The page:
Sports Mole rounds up all of the latest news regarding Formula 1 on Thursday, October 15.
Thursday morning's Formula 1 news roundup:
Portimao is paying a "much lower" price for joining the Formula 1 calendar in 2020.
The Portuguese circuit, set to host its first ever grand prix next weekend, is one of several venues drafted in this year to fill the calendar gaps amid the corona crisis.
"Each race in Europe costs EUR 30-50 million, but our numbers, which are under contract and not public, are much lower," said Paulo Pinheiro, the race promoter.
Liberty Media is picking up the tab this year to keep the sport's wheels turning, but F1 CEO Chase Carey insists next year's race schedule will hopefully be "closer to normal".
However, Pinheiro is still confident the Portuguese circuit can have a future in Formula 1.
"There are many circuits with contracts, but the possibility of introducing a rotation of races allows us to dream," he told the Portuguese source A Bola.
"Our circuit is attractive and the grand prix is generating a lot of expectations," Pinheiro added.
"We are complying with the schedule and the specifications, which are complex and demanding. We have replaced the asphalt and installed new signage, bridges and kilometers of cables," he smiled.
"Our team is only 55 people but we are highly motivated to fulfil the dream of a lifetime."
Andreas Seidl has defended McLaren's latest car developments.
Recently, the British team debuted a Mercedes-style nose alongside other new parts, but Carlos Sainz said at the Nurburgring that the older spec was faster.
The Spaniard is switching to Ferrari next year but he doubts McLaren is hiding anything from him about the developments for 2021.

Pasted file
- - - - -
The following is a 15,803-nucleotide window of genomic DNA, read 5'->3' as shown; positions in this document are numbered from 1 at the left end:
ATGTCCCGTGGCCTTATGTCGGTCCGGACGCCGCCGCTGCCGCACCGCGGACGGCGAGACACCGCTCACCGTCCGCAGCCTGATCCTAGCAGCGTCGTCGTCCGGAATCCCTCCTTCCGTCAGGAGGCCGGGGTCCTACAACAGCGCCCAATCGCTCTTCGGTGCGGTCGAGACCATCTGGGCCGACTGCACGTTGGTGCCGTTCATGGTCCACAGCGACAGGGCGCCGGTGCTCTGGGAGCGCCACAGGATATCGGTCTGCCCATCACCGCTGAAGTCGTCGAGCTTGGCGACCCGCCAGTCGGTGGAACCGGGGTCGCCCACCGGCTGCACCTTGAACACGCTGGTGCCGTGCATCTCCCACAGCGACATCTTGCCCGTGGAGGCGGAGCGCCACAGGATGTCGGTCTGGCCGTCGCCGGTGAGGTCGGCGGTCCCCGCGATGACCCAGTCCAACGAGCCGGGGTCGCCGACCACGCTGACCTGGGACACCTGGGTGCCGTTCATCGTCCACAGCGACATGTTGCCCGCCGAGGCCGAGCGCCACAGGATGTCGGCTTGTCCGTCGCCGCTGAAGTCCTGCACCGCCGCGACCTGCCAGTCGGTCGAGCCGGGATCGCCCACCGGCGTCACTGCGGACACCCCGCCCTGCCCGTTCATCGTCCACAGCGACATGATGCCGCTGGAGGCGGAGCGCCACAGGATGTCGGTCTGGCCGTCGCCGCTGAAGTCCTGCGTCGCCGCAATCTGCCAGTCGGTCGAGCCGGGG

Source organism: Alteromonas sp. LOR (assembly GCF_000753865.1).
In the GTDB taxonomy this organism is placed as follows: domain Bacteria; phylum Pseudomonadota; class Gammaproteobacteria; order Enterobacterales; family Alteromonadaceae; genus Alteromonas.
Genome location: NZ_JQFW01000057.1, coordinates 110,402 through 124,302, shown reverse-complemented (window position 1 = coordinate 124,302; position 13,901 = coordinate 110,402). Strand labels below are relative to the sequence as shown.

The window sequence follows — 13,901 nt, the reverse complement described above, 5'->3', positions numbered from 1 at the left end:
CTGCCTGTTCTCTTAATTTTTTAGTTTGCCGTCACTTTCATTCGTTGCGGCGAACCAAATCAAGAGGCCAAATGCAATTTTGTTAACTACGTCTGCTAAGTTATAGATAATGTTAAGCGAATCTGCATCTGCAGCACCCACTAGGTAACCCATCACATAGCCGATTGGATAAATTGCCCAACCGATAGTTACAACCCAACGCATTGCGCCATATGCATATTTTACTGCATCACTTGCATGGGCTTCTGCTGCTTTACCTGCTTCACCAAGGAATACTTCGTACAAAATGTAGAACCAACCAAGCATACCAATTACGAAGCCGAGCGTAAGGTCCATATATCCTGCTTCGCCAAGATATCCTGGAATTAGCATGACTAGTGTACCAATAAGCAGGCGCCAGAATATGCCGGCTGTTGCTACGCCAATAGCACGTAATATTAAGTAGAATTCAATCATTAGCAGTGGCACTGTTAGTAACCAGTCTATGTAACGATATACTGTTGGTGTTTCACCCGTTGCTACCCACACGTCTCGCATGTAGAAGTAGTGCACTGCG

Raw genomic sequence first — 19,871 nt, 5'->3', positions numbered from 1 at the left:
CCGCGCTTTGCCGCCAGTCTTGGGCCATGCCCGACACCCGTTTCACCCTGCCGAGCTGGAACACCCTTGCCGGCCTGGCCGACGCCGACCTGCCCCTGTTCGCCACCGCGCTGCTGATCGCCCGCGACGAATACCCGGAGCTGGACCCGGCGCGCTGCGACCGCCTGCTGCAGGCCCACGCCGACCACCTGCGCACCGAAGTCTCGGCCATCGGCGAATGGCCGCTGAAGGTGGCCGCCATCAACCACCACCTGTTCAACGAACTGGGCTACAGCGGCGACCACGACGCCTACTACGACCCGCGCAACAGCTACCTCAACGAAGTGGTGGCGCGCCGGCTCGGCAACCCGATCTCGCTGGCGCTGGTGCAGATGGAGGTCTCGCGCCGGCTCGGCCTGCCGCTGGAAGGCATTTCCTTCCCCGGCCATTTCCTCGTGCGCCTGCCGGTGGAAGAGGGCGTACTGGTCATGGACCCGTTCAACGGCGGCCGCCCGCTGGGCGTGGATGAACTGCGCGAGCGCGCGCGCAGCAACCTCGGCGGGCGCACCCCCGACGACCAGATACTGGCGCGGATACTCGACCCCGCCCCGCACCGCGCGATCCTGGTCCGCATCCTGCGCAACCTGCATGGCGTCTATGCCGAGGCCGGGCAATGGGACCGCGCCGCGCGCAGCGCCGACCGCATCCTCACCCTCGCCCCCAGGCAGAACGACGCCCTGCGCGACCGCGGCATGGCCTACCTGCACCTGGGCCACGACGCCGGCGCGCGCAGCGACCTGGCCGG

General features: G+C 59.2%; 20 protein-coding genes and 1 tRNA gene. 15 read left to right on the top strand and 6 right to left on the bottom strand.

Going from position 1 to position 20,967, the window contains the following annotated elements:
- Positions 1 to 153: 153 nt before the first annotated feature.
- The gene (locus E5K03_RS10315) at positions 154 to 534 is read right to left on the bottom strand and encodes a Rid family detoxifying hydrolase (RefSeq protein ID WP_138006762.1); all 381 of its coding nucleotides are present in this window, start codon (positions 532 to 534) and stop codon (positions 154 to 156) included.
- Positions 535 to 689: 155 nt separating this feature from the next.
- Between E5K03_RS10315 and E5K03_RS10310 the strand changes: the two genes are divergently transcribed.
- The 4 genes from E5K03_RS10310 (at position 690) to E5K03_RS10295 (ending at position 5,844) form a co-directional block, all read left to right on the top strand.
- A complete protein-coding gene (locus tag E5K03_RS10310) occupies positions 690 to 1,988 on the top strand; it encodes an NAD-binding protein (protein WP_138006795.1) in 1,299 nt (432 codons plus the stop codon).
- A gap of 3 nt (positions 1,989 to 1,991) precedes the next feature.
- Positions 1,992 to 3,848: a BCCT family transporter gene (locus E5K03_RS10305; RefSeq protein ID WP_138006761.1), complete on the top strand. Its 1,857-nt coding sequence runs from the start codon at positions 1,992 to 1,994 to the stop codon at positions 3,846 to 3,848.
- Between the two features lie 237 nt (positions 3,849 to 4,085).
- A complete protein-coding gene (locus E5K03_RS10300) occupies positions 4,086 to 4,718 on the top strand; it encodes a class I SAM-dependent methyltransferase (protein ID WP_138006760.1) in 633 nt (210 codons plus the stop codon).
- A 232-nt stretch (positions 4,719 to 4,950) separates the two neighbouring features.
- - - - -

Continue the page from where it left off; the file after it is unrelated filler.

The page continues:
"We're working as usual. Nobody hides anything from anyone, including me," Sainz insists.
Team boss Seidl, meanwhile, rejects any suggestion that McLaren's new parts - clearly the development direction for next year - do not work as planned.
"We firmly believe in the new concept," he insists.
"The new nose is a major change in the aerodynamic concept," the German explained to Auto Motor und Sport. "We just need more time to develop the full potential and we didn't get that with the cancellation of Friday."
With Ferrari struggling in 2020, the stakes are high for the teams behind top-two chargers Mercedes and Red Bull.
Racing Point, McLaren and Renault are all separated by just four points for the coveted third place in the constructors' championship.
The difference between third and fourth is many millions in prize money, but Seidl denies that McLaren desperately needs the extra cash amid the corona crisis.
"It has no direct influence on our future whether we finish third or fifth," he said. "We are well positioned with our business plan.
"Before the season we never expected to be in the position to finish third."
More news from Formula 1:
Honda's F1 boss explains decision to stay in Indycar
Honda has defended its decision to pull out of Formula 1 whilst at the same time extending its commitment to the Indycar series. Read more.